Darna and the Tree Monster (aka Darna At Ang Babaing Tuod) is the fifth feature film based on Filipino comic book kingpin Mars Ravelo's Wonder Woman-inspired heroine Darna, and the only one of those films to star Eva Montes in the title role. The role would next go to Gina Pareno for another one-shot performance before being defined for the screen once-and-for-all by Filipino box office queen Vilma Santos in a run that would last through four films made between 1973 and 1979.
I must say that Montes got kind of a raw deal in terms of this being her one pass at playing Darna, because Darna and the Tree Monster, despite being adapted directly from a storyline in the original comic, is a Darna movie that has very little Darna in it. Instead, its running time is comprised largely of the type of overwrought, hand-wringing melodrama, fraught with intense religious overtones, that Filipino audiences apparently just can't get enough of, with a sudden abundance of superhero vs. monster action crammed into its final twenty minutes as if as an afterthought.
The story concerns a desperate woman who, unable to conceive, makes a pact with Satan in order that she may have a child. Old Scratch -- represented by a python who appears before the woman amid much thunder and lightning -- is happy to comply, but the daughter he blesses the woman with is soon revealed to be a bad seed. Indeed, in her teen years, Lucila (Gina Alonzo) proves to be the shame of her parents' existence, constantly listening to American rock and roll music, smoking, getting in catfights, and driving boys to temptation with her lascivious dancing. Finally, it seems that the unruly girl has begun to settle down, but on her wedding day her debt to the devil comes due, and she begins to periodically transform into a shambling tree monster -- which would make her a sort of were-tree, as it were.
After a brief and very welcome narrative digression in which we see Darna rescuing a woman from a man in a shabby gorilla suit, Darna's alter ego Narda (Coney Angeles), upon hearing a radio broadcast about Lucila's leafy depredations, transforms into our heroine and flies off to save the day, ultimately delivering comeuppance to the beast with a well placed head-butt. This was the last of the Darna films to feature a different, much younger actress in the role of Darna's alter ego, and future films would feature their lead actress playing both Narda and Darna, despite the comic's depiction of the adolescent Narda as simply being a vessel through which the adult Darna makes her appearance on Earth.
One aspect of Darna's alter ego that might strike Westerners as novel is that, unlike the urban professionals and reclusive millionaires who comprise the civilian guises of most American-style superheroes, Narda is a poor girl who, like many in the Philippines, lives in a small rural village. Just as with the humble origins provided most superhero types in Indian cinema, this allows an audience overwhelmingly made up of those from the less moneyed classes easier access to the fantasies of escape and transformation that such heroes provide. These early screen incarnations of Darna also gain a sort of everywoman appeal by virtue, at least in the case of Montes and Santos, of the less than Amazonian physical stature of the actresses who played her, and the fact that, despite the character's traditionally scanty attire, there doesn't seem to have been much of an attempt to sexualize her. More recent screen versions of Darna have favored lead actresses more on the bodacious side, but here the character seems to have a tomboyish kid sister quality that I imagine enabled her to appeal equally to audience members of both sexes.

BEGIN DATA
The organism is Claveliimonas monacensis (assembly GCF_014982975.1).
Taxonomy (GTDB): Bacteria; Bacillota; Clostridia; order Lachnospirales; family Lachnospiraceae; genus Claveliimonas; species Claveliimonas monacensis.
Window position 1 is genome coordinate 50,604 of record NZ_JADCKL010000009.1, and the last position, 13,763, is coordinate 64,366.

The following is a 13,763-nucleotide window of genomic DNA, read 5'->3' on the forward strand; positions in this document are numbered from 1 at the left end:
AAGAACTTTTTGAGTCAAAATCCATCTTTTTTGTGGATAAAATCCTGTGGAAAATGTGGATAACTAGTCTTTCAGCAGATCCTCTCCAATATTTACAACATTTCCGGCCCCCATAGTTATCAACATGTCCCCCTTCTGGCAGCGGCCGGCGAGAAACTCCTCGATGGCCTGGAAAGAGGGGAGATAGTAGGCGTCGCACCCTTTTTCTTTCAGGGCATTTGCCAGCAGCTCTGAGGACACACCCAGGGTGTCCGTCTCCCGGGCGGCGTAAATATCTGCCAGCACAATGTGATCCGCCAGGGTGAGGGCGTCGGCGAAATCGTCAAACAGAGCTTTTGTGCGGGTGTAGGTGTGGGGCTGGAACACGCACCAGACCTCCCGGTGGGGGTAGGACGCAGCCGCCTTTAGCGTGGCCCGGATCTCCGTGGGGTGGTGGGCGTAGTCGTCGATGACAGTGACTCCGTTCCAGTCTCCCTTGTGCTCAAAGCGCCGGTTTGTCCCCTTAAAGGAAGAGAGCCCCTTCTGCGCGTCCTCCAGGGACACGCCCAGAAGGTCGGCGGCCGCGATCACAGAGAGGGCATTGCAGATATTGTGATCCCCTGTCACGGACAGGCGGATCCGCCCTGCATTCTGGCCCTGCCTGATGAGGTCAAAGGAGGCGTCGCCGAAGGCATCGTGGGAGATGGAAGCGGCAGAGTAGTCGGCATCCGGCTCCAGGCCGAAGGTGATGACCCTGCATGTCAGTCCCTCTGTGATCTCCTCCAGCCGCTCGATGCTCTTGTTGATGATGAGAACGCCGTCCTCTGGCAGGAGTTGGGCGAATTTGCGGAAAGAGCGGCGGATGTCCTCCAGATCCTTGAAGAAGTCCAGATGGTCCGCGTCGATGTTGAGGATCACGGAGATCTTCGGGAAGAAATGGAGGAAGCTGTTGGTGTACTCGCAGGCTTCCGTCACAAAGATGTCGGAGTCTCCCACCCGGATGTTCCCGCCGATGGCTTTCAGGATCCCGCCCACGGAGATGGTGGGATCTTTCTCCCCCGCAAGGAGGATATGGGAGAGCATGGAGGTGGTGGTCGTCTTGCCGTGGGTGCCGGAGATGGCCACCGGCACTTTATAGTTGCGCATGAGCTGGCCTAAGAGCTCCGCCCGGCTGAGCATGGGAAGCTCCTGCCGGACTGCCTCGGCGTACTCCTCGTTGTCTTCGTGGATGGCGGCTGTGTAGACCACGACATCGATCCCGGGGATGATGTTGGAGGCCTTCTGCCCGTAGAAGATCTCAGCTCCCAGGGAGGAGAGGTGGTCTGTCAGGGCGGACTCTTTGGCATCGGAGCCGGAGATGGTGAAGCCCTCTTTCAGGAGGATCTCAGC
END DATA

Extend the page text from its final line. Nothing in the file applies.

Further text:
The majority of cult cinema fans will probably find Darna and the Tree Monster most noteworthy for being an early directing effort by Cirio H. Santiago. Santiago's father, Ciriaco Santiago, was the founder of Premiere Productions, the company that produced the film, a fact which I'm sure had everything to do with Santiago junior being involved in it. Cirio's career would, of course, go on to include such landmarks of cinematic cooperation between the United States and the Philippines as T.N.T. Jackson, Vampire Hookers, Future Hunters and lots of movies with the word "Fist" in the title, and would see the director/producer working with Roger Corman on an impressive array of trash action pictures.
It's difficult for me to offer any type of real "critique" of Darna and the Tree Monster, mainly due to the dire condition of the version I watched -- typical of those few Filipino films of this vintage that are available for viewing at all -- and its lack of English subtitles. I will say, however, that the film, like quite a few homegrown Filipino movies before it, did manage to creep me out with its oppressively heavy Catholic imagery. Suffice it to say that this is a country where you don't mess with Jesus, and if you do, don't expect yourself to be considered worthy of anything less than the harshest of possible retributions. Still, the final moments of the film, which come complete with a barely mobile tree monster reminiscent at once of From Hell It Came and The Wizard of Oz and some wonderfully crude flying effects, packed in more psychotronic thrills than a lot of other films that seemed on the surface to be more promising. And, despite its preponderance of talk-heavy melodrama, there was enough of a weird aura about it to keep my attention fixed throughout.
Mostly I'm just glad whenever I have the opportunity to see a film like this, because there are so many others from its place and time that have since been lost. That I was also allowed by way of it to experience one of the most celebrated characters in its country's popular culture made that opportunity seem doubly rare.
Expect more on Darna in the coming weeks.
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